We continued along the Gabes Mountain Trail, winding our way around the mountain. The trail, covered in falling yellow and orange leaves and thick roots, was mostly steep with a few moments of relief whenever the trail flattened out, usually for no longer than a fifth of a mile at a time.
It didn’t seem long before we reached our first campsite, best described as an exact replica of Robin Hood’s Sherwood Forest. Ample camp space surrounded by the park’s ubiquitous towering trees alongside an easily accessible stream of water — it’s the perfect place to raise an army of merry men to topple a tyrant.
Looking skyward, it was clear the aforementioned dubious clouds were closing in. We were in for a wet evening. And since it had already rained throughout the day, a roaring fire was out of the question.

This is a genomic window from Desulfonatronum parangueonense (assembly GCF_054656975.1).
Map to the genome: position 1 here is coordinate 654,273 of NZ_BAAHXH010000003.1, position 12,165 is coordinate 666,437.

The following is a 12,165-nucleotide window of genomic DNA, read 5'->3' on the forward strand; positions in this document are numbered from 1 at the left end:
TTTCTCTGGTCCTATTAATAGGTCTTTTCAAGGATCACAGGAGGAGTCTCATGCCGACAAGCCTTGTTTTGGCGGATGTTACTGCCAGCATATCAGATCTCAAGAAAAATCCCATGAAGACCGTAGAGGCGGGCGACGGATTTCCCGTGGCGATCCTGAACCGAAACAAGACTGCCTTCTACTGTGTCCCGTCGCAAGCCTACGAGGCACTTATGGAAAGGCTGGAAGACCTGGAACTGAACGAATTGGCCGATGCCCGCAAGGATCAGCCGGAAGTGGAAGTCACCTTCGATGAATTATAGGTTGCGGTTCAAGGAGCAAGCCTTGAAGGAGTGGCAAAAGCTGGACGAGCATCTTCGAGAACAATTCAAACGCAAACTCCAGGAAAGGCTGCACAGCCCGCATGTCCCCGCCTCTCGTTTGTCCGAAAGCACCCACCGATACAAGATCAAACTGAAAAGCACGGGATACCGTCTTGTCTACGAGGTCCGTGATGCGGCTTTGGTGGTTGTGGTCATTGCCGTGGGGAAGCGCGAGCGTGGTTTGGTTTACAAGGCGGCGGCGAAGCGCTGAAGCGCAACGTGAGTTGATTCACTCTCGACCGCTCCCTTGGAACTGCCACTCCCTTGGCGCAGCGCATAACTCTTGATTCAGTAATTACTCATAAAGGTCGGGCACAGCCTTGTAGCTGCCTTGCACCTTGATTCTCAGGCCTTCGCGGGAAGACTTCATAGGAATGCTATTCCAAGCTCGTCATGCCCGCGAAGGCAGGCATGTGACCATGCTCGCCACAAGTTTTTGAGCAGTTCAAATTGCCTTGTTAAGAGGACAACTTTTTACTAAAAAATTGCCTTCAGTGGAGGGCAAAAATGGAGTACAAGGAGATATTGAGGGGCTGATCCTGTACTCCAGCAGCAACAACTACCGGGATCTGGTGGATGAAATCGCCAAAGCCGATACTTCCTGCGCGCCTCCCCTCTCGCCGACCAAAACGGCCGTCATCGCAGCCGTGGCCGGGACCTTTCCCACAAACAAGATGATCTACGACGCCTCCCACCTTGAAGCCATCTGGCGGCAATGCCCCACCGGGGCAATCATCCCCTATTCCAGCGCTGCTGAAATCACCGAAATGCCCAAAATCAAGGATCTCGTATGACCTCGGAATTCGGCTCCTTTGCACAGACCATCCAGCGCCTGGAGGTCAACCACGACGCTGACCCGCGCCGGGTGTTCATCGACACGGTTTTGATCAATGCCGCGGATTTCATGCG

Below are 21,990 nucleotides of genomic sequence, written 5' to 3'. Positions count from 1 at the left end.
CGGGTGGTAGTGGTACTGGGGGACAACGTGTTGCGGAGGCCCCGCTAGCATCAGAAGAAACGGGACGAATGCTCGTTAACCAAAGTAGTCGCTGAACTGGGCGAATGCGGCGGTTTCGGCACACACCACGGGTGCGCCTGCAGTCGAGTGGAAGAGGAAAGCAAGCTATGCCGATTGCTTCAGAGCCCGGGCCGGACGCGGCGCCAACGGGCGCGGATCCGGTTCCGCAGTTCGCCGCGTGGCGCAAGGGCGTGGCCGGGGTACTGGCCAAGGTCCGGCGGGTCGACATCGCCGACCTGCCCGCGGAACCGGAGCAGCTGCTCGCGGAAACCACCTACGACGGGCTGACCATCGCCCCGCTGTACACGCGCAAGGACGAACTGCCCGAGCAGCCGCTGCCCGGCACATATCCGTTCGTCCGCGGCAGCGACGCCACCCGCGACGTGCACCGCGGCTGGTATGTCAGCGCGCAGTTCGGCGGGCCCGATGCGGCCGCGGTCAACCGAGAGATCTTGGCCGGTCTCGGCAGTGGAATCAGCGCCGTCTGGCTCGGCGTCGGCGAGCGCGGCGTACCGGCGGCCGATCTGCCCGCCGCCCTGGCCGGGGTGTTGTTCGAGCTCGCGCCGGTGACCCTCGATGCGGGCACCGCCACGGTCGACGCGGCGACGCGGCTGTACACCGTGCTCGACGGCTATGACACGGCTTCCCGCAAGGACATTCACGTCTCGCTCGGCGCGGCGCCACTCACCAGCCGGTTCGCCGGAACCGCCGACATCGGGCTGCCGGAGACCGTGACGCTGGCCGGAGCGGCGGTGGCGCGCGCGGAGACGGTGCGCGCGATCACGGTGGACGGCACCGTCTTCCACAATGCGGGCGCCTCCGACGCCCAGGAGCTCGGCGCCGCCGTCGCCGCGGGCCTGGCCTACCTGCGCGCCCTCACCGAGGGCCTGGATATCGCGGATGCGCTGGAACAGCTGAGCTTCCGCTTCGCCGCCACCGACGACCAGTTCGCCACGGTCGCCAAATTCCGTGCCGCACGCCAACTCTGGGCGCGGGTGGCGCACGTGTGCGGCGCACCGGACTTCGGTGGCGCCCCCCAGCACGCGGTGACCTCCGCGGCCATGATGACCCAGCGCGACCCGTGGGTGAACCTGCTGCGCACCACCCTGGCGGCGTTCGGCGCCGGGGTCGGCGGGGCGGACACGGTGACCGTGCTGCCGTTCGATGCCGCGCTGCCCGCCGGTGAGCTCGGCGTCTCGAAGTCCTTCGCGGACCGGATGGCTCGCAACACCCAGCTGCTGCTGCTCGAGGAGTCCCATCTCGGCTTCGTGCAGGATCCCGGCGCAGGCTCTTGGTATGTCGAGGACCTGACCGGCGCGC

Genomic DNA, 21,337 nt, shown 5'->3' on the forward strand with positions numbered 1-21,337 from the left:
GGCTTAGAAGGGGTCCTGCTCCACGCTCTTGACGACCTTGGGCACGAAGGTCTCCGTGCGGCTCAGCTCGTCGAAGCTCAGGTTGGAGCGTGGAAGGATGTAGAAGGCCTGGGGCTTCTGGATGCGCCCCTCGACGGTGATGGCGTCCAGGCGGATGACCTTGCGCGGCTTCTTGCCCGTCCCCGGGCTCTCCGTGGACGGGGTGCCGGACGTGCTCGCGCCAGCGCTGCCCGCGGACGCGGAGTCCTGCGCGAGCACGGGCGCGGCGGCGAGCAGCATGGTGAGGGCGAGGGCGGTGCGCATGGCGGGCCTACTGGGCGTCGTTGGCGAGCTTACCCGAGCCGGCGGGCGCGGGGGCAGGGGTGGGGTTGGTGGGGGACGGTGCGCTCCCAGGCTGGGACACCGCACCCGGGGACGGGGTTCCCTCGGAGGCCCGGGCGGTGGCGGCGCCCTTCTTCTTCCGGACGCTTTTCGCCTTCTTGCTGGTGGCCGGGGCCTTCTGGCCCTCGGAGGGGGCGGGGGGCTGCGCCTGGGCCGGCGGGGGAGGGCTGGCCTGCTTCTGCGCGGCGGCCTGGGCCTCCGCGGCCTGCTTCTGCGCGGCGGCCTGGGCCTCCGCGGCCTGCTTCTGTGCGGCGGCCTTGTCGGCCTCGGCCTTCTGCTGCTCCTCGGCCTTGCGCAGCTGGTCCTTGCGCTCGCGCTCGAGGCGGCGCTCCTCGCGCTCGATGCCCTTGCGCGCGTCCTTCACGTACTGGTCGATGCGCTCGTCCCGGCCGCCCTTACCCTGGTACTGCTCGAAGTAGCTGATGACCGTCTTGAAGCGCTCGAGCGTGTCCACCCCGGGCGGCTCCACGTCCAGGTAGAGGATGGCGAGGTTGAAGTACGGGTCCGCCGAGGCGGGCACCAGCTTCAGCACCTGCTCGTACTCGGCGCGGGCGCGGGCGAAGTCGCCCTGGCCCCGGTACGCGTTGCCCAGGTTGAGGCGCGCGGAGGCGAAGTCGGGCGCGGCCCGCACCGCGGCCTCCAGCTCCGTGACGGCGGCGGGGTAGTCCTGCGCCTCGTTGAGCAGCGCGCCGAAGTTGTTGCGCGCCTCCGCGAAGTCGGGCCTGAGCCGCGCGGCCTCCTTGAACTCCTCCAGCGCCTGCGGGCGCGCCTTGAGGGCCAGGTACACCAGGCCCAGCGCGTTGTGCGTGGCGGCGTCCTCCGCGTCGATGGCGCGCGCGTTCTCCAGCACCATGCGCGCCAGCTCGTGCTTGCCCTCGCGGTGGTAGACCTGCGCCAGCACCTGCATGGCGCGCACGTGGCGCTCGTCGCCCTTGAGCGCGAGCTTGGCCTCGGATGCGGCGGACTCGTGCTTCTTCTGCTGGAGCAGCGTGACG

Thankfully we were able to muster enough of a flame to heat a couple of pre-cooked hot dogs, throw ’em on a bun and down our gullets before the sun completely set. Soon, thunder began to strike. And not the cool, AC/DC kind that features prominently in the Thunderstruck drinking game. I’m talking about the kind that predicates a storm is coming to kick your ass.
With the sun all but gone, Rob and I attempted to figure out the bear-pulley system used to keep bags out of reach from overnight visitors. Armed with a weak headlamp, I stumbled around rocks and roots, preparing to have my bag soaked as we thrust it into the sky like Benjamin Franklin’s kite. The storm had arrived just as we jumped into our tent, shoulder-to-shoulder as our new home filled with the unpleasant mustiness of two men backpacking in the rain for several hours after a nine-hour drive.